Sharing the Solemn Joy of Salvation
The words that flank arguably the most famous verse of John’s gospel—John 3:16—are replete with the effects of the fall of our first parents. From Nicodemus’ “How can these things be?” (v9) to John’s commentary that people loved the darkness rather than the light (v19), this text dives deep into the total depravity of mankind, even as it signals the solemn joy of our salvation that flows from the deep love of the Father.
What holds these two things together—our sobering need for salvation and the solemn joy of the Father’s love through the Son—is the promise that God made to Noah after the flood: “I will never again curse the ground because of man, for the intention of man's heart is evil from his youth. Neither will I ever again strike down every living creature as I have done. 22 While the earth remains, seedtime and harvest, cold and heat, summer and winter, day and night, shall not cease” (Gen 8:21-22 ESV). This is one aspect of God’s common grace. He will uphold this world until his purposes are complete. Therefore, even though the total depravity of mankind is inclined to global catastrophe, God restrains evil so that Christ could come to offer salvation to sinners.
That, however, is not the end of the thought. Not only has God restrained evil and maintained seedtime and harvest so that Christ could come, but he continues to restrain evil and maintain this world so that his church may complete the mission that Christ has given to us, namely “Go therefore and make disciples of all nations, baptizing them in the name of the Father and of the Son and of the Holy Spirit, 20 teaching them to observe all that I have commanded you. And behold, I am with you always, to the end of the age” (Matt 28:19-20 ESV). As John has shared the solemn joy of salvation through his gospel, so we share this same solemn joy through our own proclamation of the gospel and our support of those who go to the ends of the earth to do so.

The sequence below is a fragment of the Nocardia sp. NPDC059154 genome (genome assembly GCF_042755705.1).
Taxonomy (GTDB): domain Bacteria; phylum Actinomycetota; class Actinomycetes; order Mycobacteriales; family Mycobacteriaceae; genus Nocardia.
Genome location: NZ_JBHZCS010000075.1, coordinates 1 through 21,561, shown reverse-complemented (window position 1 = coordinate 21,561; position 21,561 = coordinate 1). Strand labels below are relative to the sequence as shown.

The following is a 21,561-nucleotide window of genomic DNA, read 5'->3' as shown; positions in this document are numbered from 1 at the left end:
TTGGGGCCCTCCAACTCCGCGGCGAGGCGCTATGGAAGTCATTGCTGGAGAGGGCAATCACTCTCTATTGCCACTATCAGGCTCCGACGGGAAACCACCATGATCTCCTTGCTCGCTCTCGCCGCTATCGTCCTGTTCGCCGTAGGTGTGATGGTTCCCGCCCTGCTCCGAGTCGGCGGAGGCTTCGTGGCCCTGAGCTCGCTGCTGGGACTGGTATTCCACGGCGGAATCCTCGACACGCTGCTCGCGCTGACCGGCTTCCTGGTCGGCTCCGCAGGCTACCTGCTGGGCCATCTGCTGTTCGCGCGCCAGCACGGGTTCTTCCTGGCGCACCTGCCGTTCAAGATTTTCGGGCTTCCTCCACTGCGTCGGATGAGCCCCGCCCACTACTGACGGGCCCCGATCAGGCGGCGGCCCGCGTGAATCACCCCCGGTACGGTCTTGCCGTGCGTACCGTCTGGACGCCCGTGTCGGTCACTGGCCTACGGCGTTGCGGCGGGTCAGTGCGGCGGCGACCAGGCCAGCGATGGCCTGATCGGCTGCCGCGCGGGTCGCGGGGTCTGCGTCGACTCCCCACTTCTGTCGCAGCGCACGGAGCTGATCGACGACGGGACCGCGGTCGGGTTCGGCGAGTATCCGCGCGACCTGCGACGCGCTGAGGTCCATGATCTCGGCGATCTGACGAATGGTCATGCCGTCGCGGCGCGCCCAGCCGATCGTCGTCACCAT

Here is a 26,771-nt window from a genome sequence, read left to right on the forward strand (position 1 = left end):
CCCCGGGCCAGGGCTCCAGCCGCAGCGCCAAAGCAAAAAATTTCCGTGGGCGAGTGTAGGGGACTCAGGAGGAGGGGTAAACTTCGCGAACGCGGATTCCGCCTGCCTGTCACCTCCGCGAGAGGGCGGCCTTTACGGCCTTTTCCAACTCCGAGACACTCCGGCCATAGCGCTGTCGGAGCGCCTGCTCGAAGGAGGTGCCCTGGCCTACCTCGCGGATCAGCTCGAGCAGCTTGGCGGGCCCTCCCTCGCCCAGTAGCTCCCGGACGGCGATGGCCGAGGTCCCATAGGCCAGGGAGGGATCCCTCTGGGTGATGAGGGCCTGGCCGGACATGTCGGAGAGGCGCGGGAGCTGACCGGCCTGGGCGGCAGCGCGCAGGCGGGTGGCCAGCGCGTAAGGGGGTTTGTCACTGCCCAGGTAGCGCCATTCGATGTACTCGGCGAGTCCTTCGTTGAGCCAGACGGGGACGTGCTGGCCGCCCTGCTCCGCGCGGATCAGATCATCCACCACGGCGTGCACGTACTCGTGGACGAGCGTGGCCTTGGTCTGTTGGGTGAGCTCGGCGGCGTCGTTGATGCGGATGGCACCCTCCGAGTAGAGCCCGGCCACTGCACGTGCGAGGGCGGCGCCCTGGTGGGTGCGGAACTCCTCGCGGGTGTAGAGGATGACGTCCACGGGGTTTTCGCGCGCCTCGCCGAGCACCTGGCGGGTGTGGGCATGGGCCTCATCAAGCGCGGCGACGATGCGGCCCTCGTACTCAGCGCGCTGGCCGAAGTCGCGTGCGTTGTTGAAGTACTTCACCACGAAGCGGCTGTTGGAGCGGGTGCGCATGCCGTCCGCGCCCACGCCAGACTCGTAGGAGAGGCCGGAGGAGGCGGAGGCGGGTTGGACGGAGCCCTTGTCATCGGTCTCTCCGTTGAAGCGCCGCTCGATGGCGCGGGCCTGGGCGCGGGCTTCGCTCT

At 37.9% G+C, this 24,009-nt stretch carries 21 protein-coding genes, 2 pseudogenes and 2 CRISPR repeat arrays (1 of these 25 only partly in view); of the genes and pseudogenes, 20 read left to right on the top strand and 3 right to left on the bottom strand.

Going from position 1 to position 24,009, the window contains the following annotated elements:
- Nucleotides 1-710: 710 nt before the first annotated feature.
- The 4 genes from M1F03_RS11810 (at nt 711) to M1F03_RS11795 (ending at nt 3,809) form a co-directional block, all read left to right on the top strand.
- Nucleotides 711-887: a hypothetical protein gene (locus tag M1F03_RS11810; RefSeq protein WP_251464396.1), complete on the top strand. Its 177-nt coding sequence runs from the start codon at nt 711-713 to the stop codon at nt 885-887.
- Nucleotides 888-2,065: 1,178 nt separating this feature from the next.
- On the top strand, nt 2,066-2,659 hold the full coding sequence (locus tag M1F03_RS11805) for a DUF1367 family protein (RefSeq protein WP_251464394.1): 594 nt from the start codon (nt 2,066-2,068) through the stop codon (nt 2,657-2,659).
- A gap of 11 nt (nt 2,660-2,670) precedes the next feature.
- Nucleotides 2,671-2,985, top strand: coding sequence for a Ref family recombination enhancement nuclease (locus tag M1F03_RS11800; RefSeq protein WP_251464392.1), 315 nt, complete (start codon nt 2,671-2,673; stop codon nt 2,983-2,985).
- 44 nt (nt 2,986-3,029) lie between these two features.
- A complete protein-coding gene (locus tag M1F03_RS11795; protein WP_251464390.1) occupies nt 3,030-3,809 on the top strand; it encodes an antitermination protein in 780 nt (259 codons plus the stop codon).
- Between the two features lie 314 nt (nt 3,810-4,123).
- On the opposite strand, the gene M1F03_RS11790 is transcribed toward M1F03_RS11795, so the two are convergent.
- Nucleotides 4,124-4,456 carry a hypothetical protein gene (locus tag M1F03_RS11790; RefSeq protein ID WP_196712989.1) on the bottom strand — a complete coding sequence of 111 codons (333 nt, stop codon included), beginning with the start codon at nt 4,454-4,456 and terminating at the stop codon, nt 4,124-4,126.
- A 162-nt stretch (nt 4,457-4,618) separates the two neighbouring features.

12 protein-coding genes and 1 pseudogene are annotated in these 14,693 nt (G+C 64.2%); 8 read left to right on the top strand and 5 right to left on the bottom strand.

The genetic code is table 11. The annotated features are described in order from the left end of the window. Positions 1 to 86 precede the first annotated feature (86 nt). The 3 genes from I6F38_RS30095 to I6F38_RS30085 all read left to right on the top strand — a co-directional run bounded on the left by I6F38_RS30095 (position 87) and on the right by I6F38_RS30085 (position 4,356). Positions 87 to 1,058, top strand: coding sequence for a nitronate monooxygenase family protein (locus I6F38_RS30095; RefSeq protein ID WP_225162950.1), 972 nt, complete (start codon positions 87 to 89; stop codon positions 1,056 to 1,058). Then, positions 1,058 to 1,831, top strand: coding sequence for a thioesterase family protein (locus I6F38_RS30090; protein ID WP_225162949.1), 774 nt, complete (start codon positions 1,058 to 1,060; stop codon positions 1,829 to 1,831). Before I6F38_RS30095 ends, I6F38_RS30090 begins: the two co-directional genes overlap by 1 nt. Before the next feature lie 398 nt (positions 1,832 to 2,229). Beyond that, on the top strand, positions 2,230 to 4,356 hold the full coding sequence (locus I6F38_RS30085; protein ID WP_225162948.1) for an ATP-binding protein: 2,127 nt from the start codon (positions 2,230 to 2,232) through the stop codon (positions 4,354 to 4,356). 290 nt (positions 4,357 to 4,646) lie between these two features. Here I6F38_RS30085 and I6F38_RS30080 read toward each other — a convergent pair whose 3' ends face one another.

What this means is that our engagement with the world should be governed by the Great Commission. It is not only one way to fulfill the Great Commandment, but it is the greatest expression of loving God and loving neighbor. And what that means is that we are bound, to some degree or another, to engage with the world, even if we don’t want to. Having the attitude that we should let it all burn down is not being faithful to the Great Commission or respectful of the covenant promise that God made to the world through Noah.
Additionally, we do not need to engage with the world alone. We can legitimately work together with those who do not share our faith or values on matters that are generally good and true. Because there is no neutral ground, if there is an area of concern that rightly takes up the interest of God’s children, we shouldn’t be concerned about partnering up with those who, in God’s common grace, are also interested in that concern.
However, all of the above also means that our engagement with the world cannot lack Christ. With respect to cooperate efforts with non-believers, we must be careful to maintain our commitment to Christ and the truth of the gospel. After all, no amount of purely earthly work will profit anyone in the age to come. Sometimes that means we will do different things than the rest of the world, which may leave us on the opposite side of a concern. Other times, we may do the same things differently. In those instances, we should be ready to part ways in a cooperative effort lest we, for the sake of compassion, compromise the truth of the gospel.
In the end, my hope is that as we consider this familiar expression of the salvation of our God, it may stir in us the right desire to share this solemn joy with this world and pray that God would spiritually birth new children through our efforts. After all, you have the most joyful message to share with a dying world: “For God so loved the world, that he gave his only Son, that whoever believes in him should not perish but have eternal life” (John 3:16 ESV).